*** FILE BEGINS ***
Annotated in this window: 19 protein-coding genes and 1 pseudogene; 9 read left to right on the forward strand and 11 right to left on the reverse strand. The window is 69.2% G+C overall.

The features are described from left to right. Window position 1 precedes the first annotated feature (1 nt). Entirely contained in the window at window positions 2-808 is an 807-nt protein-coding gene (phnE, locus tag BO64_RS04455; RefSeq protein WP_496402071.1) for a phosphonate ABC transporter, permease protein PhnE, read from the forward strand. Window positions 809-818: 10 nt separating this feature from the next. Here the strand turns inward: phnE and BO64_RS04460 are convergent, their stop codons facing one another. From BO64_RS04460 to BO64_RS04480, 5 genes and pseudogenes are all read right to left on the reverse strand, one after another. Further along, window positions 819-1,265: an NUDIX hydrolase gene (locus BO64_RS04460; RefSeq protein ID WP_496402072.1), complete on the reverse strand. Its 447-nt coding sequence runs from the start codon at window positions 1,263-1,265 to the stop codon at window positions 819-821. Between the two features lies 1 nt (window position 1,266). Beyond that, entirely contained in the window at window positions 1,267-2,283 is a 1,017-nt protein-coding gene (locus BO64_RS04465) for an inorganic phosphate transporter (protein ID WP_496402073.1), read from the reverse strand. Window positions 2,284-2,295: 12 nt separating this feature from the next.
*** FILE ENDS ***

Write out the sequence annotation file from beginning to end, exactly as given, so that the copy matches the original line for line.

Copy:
Annotated in this window: 19 protein-coding genes and 1 pseudogene; 9 read left to right on the forward strand and 11 right to left on the reverse strand. The window is 69.2% G+C overall.

The features are described from left to right. Window position 1 precedes the first annotated feature (1 nt). Entirely contained in the window at window positions 2-808 is an 807-nt protein-coding gene (phnE, locus tag BO64_RS04455; RefSeq protein WP_496402071.1) for a phosphonate ABC transporter, permease protein PhnE, read from the forward strand. Window positions 809-818: 10 nt separating this feature from the next. Here the strand turns inward: phnE and BO64_RS04460 are convergent, their stop codons facing one another. From BO64_RS04460 to BO64_RS04480, 5 genes and pseudogenes are all read right to left on the reverse strand, one after another. Further along, window positions 819-1,265: an NUDIX hydrolase gene (locus BO64_RS04460; RefSeq protein ID WP_496402072.1), complete on the reverse strand. Its 447-nt coding sequence runs from the start codon at window positions 1,263-1,265 to the stop codon at window positions 819-821. Between the two features lies 1 nt (window position 1,266). Beyond that, entirely contained in the window at window positions 1,267-2,283 is a 1,017-nt protein-coding gene (locus BO64_RS04465) for an inorganic phosphate transporter (protein ID WP_496402073.1), read from the reverse strand. Window positions 2,284-2,295: 12 nt separating this feature from the next.